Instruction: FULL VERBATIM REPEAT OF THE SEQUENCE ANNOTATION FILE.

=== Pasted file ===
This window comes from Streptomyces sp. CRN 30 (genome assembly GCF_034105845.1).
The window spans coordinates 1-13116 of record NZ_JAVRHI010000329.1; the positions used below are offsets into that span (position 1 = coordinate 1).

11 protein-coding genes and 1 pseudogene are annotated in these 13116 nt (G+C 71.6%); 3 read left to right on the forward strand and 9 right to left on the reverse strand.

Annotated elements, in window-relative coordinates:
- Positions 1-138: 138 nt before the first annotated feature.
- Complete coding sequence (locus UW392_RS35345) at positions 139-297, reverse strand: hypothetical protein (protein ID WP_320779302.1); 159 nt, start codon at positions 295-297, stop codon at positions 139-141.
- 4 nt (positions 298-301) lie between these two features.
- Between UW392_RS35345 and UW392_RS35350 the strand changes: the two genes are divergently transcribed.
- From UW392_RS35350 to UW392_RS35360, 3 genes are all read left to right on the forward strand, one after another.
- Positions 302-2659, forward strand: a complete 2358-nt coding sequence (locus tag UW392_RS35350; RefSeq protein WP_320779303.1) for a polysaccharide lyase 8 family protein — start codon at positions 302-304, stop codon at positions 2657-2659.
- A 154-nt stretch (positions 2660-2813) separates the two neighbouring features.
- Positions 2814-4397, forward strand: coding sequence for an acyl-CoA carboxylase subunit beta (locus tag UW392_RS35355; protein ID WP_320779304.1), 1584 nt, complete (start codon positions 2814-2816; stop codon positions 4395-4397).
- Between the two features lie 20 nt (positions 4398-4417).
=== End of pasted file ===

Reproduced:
This window comes from Streptomyces sp. CRN 30 (genome assembly GCF_034105845.1).
The window spans coordinates 1-13116 of record NZ_JAVRHI010000329.1; the positions used below are offsets into that span (position 1 = coordinate 1).

11 protein-coding genes and 1 pseudogene are annotated in these 13116 nt (G+C 71.6%); 3 read left to right on the forward strand and 9 right to left on the reverse strand.

Annotated elements, in window-relative coordinates:
- Positions 1-138: 138 nt before the first annotated feature.
- Complete coding sequence (locus UW392_RS35345) at positions 139-297, reverse strand: hypothetical protein (protein ID WP_320779302.1); 159 nt, start codon at positions 295-297, stop codon at positions 139-141.
- 4 nt (positions 298-301) lie between these two features.
- Between UW392_RS35345 and UW392_RS35350 the strand changes: the two genes are divergently transcribed.
- From UW392_RS35350 to UW392_RS35360, 3 genes are all read left to right on the forward strand, one after another.
- Positions 302-2659, forward strand: a complete 2358-nt coding sequence (locus tag UW392_RS35350; RefSeq protein WP_320779303.1) for a polysaccharide lyase 8 family protein — start codon at positions 302-304, stop codon at positions 2657-2659.
- A 154-nt stretch (positions 2660-2813) separates the two neighbouring features.
- Positions 2814-4397, forward strand: coding sequence for an acyl-CoA carboxylase subunit beta (locus tag UW392_RS35355; protein ID WP_320779304.1), 1584 nt, complete (start codon positions 2814-2816; stop codon positions 4395-4397).
- Between the two features lie 20 nt (positions 4398-4417).